• A churchgoer who left pork products outside a mosque during a hate campaign against Muslims has been put behind bars.John White, 63, left rashers of bacon outside the religious building in South Shields, and similar products outside worshippers’ homes.

  • Bigfoot spotters in New Jersey are reporting their own version of Sasquatch in ever-increasing numbers. Called “Big Red Eye” by locals, the sightings started in the 1970s and have been getting a little more attention lately, possibly due to the popularity of television shows heating up the subject.But New Jersey is no stranger to mysterious creatures stalking the extensive, and still somewhat remote, forests of the state. Their NHL team gets their name from the most pervasive legend, the New Jersey Devil. So this new Bigfoot legend is a relative newcomer.

  • Academics studied almost 500 people between 95 and 109 and compared them with over 3,000 others born during the same period.They found those who lived extremely long lives ate just as badly, drank and smoked just as much, took just as little exercise and were just as likely to be overweight as their long-gone friends.

  • Because of FBI’s actions against Anonymous and Lulzsec including several arrests, Now AntiSec supporters have targeted 77 law enforcement domains and walked away with everything on them. 77 domains were hosted on the same server. Few weeks before AntiSec targeted Arizona police departments, leaking personal information and other sensitive data, in response to immigration laws passed by the state. This time however, the latest law enforcement raid by AntiSec is in response to actions taken by the FBI.
  • Women buying fashionable essential oil burners are being blamed for a growing number of house fires, authorities have warned.
  • The film’s “miracle” drug may seem far-fetched, but it’s based in a medical reality: Taking certain medications, specifically those developed to treat psychiatric and neurological disorders, can boost cognitive performance in otherwise healthy people.Many of us instinctively recoil from such an idea for moral reasons. Sculpting our brains, unlike, say, sculpting our noses, seems like cheating. But consider this: 7 percent of surveyed college students (and some 25 percent of those on elite campuses) have taken an unprescribed Ritalin — or a similar drug used to treat attention deficit disorder — to boost their performance on an exam.

  • In a two-room shanty with no running water in northern Mumbai, Darshana Verma makes tea on a small stove. On a bench nearby, her 18-year-old son, Vishal, messages Facebook friends on the keypad of his Nokia smartphone.“This is the Internet age,” said the 36-year-old domestic helper, who spent more than half her $300 monthly income on Samsung Electronics Co. and Nokia Oyj (NOK1V) mobile phones for her children. “Facebook is there, all these things happen there now — they make friends, maybe they can even find jobs there.”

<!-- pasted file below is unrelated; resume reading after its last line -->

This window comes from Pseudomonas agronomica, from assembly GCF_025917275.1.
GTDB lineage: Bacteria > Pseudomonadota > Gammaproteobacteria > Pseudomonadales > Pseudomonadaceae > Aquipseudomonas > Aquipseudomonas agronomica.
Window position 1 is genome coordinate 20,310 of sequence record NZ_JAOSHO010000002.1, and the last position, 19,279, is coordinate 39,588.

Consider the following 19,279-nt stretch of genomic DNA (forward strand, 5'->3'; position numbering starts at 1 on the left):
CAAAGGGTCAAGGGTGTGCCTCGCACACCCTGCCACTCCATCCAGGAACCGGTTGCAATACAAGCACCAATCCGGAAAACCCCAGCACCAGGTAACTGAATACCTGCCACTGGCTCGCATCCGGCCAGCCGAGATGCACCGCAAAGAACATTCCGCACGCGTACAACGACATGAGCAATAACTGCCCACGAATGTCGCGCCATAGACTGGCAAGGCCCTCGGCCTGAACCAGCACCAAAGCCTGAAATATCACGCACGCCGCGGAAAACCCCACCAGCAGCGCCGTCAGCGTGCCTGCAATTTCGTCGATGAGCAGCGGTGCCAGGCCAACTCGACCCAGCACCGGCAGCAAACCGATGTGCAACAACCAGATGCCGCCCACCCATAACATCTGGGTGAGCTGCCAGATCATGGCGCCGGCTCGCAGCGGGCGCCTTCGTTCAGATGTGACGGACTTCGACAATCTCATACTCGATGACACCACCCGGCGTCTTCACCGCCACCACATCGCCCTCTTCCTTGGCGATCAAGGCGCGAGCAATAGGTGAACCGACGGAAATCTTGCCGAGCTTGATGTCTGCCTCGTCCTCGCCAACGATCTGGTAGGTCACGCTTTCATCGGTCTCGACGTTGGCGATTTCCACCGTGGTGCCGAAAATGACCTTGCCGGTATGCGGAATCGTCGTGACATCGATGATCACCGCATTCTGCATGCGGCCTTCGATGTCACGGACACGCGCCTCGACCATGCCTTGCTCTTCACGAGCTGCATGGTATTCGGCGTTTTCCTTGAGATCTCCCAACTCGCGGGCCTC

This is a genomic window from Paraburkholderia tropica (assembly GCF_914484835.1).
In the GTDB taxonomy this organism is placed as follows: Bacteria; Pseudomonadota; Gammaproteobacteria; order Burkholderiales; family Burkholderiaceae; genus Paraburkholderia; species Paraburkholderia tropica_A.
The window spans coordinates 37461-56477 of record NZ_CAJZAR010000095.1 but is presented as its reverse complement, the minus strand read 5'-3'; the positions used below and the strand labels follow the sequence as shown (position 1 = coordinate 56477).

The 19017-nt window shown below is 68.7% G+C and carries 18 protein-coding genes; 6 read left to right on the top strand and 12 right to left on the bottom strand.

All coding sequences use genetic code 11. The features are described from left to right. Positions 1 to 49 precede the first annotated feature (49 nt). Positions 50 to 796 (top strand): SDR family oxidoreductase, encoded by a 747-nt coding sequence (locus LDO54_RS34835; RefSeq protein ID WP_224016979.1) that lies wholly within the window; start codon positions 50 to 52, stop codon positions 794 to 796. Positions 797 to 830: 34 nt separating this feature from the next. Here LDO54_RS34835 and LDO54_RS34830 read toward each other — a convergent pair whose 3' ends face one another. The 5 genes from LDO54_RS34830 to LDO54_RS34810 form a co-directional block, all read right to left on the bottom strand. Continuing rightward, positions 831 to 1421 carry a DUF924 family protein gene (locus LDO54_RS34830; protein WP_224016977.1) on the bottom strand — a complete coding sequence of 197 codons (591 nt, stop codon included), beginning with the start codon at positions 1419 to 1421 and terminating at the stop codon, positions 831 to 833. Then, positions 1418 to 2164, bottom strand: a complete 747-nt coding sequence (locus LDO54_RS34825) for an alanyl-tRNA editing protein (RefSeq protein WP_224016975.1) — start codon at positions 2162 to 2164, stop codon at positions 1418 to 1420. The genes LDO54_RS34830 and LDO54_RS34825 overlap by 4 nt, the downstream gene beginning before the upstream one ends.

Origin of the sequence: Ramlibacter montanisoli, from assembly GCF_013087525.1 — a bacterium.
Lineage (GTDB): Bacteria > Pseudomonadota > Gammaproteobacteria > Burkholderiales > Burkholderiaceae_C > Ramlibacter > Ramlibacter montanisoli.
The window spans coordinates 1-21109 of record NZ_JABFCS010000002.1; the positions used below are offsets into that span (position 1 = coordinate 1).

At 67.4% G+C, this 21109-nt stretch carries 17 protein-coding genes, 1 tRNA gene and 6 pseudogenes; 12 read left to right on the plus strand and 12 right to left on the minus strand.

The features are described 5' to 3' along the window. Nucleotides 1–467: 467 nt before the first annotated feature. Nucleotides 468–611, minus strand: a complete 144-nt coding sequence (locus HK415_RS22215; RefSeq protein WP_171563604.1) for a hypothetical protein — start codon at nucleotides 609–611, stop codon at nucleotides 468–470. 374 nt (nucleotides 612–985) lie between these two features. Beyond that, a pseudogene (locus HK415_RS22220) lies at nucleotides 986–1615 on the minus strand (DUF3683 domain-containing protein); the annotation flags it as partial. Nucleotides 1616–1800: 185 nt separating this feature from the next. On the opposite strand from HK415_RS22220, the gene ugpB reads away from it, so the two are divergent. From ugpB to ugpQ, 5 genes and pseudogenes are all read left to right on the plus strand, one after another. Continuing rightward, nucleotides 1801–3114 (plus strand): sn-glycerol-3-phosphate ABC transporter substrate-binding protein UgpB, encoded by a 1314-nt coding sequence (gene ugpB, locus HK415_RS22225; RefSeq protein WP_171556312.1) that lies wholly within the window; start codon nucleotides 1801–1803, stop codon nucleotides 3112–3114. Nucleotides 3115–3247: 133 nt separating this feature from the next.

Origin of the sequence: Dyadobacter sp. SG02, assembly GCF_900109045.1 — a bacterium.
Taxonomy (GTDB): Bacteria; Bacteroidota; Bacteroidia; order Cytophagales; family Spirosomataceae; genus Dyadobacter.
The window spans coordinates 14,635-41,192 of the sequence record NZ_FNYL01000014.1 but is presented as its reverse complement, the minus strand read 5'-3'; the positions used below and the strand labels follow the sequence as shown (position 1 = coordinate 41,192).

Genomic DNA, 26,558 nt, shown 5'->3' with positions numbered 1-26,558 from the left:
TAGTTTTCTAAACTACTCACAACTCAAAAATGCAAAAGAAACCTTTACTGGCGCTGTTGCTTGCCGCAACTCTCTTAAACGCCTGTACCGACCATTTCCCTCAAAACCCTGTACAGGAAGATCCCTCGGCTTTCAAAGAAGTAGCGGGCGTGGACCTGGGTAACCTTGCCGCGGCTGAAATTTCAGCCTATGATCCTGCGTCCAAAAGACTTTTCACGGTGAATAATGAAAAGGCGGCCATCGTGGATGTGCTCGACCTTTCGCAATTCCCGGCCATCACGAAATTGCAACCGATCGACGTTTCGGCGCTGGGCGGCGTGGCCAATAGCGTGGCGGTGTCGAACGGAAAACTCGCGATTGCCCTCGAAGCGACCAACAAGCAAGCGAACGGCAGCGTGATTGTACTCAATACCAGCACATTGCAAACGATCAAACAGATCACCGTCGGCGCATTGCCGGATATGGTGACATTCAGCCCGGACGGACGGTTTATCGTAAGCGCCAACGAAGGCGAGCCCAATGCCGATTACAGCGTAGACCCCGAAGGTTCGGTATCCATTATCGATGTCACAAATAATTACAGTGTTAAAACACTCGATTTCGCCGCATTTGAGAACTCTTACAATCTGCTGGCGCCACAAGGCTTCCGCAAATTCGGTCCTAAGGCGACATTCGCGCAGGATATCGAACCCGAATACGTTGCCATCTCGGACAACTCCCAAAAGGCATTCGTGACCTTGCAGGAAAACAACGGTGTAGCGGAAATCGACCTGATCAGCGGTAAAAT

• In a surprise move Monday night the city of Oak Hill eliminated its entire police department.The police chief and a few officers were under scrutiny for alleged illegal and odd behavior. The city council was so fed up they simply wiped out the entire department.

    The mayor called the special meeting Monday tonight that started with the trashing of the police chief and the mayor called for her termination. But then the board talked about it more and decided to get rid of the entire department.

  • A sequence of images from the Mars Reconnaissance Orbiter show many long, dark “tendrils” a few metres wide.They emerge between rocky outcrops and flow hundreds of metres down steep slopes towards the plains below.

    They appear on hillsides warmed by the summer sun, flow around obstacles and sometimes split or merge, but when winter returns, the tendrils fade away.

    This suggests that they are made of thawing mud, say the researchers.

    “It’s hard to imagine they are formed by anything other than fluid seeping down slopes,” said Mars Reconnaissance Orbiter Project Scientist Richard Zurek of Nasa’s Jet Propulsion Laboratory, but they appear when it’s still too cold for fresh water.

  • The 140-year-old story of Greyfriars Bobby continues to draw tourists to the graveyard that was once inhabited by the Skye Terrier commemorated by a bronze fountain erected in his memory in the cemetery and immortalised on the silver screen by Walt Disney in a 1961 film.But Bondeson, a senior lecturer at Cardiff University, claims that Bobby was far from the dependable dog portrayed in the tale of undying Scottish devotion.

    He says the story was a fabrication, created by cemetery curator, James Brown, and restaurant owner, John Traill, to drum up custom for local businesses — and that Bobby was a stray mutt, bribed with food to stay in the graveyard.

  • The Renton City Prosecutor wants to send a cartoonist to jail for mocking the police department in a series of animated Internet videos.The “South-Park”-style animations parody everything from officers having sex on duty to certain personnel getting promoted without necessary qualifications. While the city wants to criminalize the cartoons, First Amendment rights advocates say the move is an “extreme abuse of power.”

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Posted under Animation, Fashion, SeMeN SPeRmS BLArRrG, SeMeN SPeRmS Links 'o Death, Sex

Conjured by o~ SeMeN SPeRmS ~o on August 6, 2011